Neuroendocrine Tumors

What is a Neuroendocrine Tumors?

Neuroendocrine tumors are cancers that begin in specialized cells called neuroendocrine cells. Neuroendocrine cells have traits similar to those of nerve cells and hormone-producing cells.

Neuroendocrine tumors are rare and can occur anywhere in the body. Most neuroendocrine tumors occur in the lungs, appendix, small intestine, rectum and pancreas.

There are many types of neuroendocrine tumors. Some grow slowly and some grow very quickly. Some neuroendocrine tumors produce excess hormones (functional neuroendocrine tumors). Others don’t release hormones or don’t release enough to cause symptoms (nonfunctional neuroendocrine tumors).


Neuroendocrine tumors don’t always cause signs and symptoms at first. The symptoms you might experience depend on the location of your tumor and whether it produces excess hormones.

In general, neuroendocrine tumor signs and symptoms might include:

  • Pain from a growing tumor
  • A growing lump you can feel under the skin
  • Feeling unusually tired
  • Losing weight without trying

Neuroendocrine tumors that produce excess hormones (functional tumors) might cause:

  • Skin flushing
  • Diarrhea
  • Frequent urination
  • Increased thirst
  • Dizziness
  • Shakiness
  • Skin rash


The exact cause of neuroendocrine tumors isn’t known. These cancers begin in neuroendocrine cells that have traits similar to those of nerve cells and hormone-producing cells. Neuroendocrine cells are found throughout your body.

Neuroendocrine tumors begin when neuroendocrine cells develop changes (mutations) in their DNA. The DNA inside a cell contains the instructions that tell the cell what to do. The changes tell the neuroendocrine cells to multiply rapidly and form a tumor.

Some neuroendocrine tumors grow very slowly. Others are aggressive cancers that invade and destroy normal body tissue or spread (metastasize) to other parts of the body

Risk factors

The risk of neuroendocrine tumors is higher in people who inherit genetic syndromes that increase the risk of cancer. Examples include:

  • Multiple endocrine neoplasia, type 1 (MEN 1)
  • Multiple endocrine neoplasia, type 2 (MEN 2)
  • Von Hippel-Lindau disease
  • Tuberous sclerosis
  • Neurofibromatosis

Treatments Neuroendocrine Tumors


Removing the primary tumor with surgery is often the first approach recommended for patients with localized NETs. The goal of surgery is to fully remove a neuroendocrine tumor or reduce the tumor burden. Surgery may also be an option for those with advanced disease, to help relieve symptoms. Some surgical procedures for NETs include debulking or cytoreductive surgery, minimally invasive laparoscopic resections and liver transplantation.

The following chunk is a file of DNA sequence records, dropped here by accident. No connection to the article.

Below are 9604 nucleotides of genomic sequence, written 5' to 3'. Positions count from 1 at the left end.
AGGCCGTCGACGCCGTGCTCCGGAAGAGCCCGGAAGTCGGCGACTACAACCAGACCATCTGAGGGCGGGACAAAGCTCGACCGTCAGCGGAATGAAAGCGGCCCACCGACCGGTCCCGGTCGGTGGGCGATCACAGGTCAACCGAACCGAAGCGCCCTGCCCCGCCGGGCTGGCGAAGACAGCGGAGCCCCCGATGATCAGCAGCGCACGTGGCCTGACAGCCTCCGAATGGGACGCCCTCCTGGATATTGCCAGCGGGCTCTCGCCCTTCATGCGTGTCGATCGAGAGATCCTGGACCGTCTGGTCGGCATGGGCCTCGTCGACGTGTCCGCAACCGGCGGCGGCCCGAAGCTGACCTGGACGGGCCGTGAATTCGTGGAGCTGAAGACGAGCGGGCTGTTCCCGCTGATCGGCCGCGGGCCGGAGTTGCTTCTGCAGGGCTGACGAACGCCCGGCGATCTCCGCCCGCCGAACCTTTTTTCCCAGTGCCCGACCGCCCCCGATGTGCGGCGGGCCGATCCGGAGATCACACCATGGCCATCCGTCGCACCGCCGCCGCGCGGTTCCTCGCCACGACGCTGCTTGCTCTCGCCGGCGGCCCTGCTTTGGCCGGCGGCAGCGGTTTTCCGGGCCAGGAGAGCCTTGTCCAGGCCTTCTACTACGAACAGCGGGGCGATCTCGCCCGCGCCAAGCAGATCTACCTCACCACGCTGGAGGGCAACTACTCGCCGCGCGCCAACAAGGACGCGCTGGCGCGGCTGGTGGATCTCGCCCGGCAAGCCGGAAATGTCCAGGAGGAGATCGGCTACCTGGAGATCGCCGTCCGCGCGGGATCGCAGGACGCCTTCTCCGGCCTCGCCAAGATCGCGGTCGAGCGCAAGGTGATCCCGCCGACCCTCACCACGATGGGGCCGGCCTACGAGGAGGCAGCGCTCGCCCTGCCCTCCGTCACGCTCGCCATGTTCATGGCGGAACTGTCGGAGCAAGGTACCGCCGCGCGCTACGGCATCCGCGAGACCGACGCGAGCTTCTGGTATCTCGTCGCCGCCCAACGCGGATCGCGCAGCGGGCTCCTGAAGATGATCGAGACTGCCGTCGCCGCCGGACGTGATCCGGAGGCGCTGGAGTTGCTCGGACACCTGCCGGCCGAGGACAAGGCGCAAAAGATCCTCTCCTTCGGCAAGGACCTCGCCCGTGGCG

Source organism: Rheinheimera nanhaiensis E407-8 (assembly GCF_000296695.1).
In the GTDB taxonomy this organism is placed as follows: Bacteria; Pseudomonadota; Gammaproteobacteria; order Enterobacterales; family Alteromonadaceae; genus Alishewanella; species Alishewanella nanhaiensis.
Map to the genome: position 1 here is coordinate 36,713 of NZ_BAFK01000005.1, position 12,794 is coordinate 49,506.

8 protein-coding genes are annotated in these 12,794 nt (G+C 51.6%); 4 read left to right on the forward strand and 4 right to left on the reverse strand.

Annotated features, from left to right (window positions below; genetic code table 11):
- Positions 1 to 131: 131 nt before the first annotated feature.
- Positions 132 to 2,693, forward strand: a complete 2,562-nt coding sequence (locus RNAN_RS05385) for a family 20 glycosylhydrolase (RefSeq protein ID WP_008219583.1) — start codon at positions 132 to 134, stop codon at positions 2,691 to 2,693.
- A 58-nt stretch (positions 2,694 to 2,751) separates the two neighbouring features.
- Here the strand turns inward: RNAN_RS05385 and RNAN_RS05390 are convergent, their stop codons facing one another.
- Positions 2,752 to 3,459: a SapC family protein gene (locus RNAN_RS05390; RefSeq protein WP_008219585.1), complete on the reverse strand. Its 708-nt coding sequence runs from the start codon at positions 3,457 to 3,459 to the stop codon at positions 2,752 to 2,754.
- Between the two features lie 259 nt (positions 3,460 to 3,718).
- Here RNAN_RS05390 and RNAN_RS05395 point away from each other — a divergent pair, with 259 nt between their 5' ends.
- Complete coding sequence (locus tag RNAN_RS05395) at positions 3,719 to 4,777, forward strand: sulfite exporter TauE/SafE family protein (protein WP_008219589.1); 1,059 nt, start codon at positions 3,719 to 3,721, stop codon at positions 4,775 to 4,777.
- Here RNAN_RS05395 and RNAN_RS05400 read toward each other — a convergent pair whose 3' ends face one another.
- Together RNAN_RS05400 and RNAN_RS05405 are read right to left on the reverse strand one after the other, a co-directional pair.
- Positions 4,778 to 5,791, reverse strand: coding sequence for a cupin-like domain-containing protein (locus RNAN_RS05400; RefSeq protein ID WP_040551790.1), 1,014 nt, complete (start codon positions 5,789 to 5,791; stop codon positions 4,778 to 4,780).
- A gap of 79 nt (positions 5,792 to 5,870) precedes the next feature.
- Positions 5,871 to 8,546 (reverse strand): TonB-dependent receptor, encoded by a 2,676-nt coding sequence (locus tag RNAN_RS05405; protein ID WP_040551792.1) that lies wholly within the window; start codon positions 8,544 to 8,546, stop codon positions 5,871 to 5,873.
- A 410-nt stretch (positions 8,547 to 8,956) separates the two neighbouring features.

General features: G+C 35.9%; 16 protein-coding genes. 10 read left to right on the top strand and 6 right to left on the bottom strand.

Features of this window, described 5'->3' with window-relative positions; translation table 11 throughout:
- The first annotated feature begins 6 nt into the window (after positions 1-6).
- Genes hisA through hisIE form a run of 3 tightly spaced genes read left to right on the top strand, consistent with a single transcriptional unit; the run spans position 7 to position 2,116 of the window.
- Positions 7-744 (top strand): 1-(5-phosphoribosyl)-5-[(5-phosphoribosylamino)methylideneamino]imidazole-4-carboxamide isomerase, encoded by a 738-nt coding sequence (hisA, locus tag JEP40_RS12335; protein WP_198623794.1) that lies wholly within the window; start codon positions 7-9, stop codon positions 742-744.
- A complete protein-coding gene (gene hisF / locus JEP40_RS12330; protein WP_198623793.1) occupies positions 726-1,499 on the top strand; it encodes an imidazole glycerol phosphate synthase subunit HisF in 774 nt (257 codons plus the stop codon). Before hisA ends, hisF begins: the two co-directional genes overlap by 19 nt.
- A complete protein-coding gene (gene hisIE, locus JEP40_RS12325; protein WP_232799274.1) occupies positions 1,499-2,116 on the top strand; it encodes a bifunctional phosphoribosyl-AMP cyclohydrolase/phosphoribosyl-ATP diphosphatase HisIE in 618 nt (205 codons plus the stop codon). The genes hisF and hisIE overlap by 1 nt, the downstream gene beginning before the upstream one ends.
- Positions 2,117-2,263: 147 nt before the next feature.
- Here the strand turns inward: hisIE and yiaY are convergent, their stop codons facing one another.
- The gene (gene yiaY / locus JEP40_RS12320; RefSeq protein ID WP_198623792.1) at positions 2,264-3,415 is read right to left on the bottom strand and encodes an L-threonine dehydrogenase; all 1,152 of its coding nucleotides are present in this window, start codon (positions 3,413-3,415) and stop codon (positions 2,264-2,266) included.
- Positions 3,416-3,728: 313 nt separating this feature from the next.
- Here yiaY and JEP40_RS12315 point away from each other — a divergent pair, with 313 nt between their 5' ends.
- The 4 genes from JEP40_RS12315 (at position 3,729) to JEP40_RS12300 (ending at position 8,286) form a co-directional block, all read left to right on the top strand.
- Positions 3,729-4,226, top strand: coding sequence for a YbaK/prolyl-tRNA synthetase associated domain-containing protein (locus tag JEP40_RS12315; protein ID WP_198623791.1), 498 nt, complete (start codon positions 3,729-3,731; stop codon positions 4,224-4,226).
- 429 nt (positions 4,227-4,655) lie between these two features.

Medical oncology

Depending on the type of NET and treatment goals, chemotherapy, hormone therapy and/or targeted therapy may be used to manage certain types of NETs, including advanced tumors. Some targeted therapies for pancreatic NETs include everolimus and sunitinib. Chemoembolization, in which chemotherapy drugs are administered directly into the tumor, may be an option if the disease has metastasized to the liver.

Radiation therapy

Radiation therapy is generally used when a neuroendocrine tumor has spread or is in a location that makes surgery difficult. CyberKnife® may be a non-invasive option for some patients and enables our radiation oncologists to deliver high, targeted doses of radiation to NETs. For metastatic disease to the liver, TheraSphere® and SIR-Spheres® offer innovative options that deliver radiation directly to tumors in the liver.

Interventional radiology

For NETs that have spread to the liver, embolization procedures may help reduce or cut off the supply of blood to the tumor.

Neuroendocrine Tumors

We provide a wide range of treatment options for gastrointestinal NETs. Our gastroenterology team uses various technologies to look at the GI tract in different and minimally invasive ways. We may recommend innovative techniques and ablative treatments to help remove obstructions in the GI tract and relieve pain or breathing problems.

Molecular targeted therapy

Peptide receptor radionuclide therapy (PRRT) is a molecular targeted therapy that may be used to treat certain NETs. Molecular targeted therapies use drugs or other substances to identify and attack cancer cells while reducing harm to healthy tissue.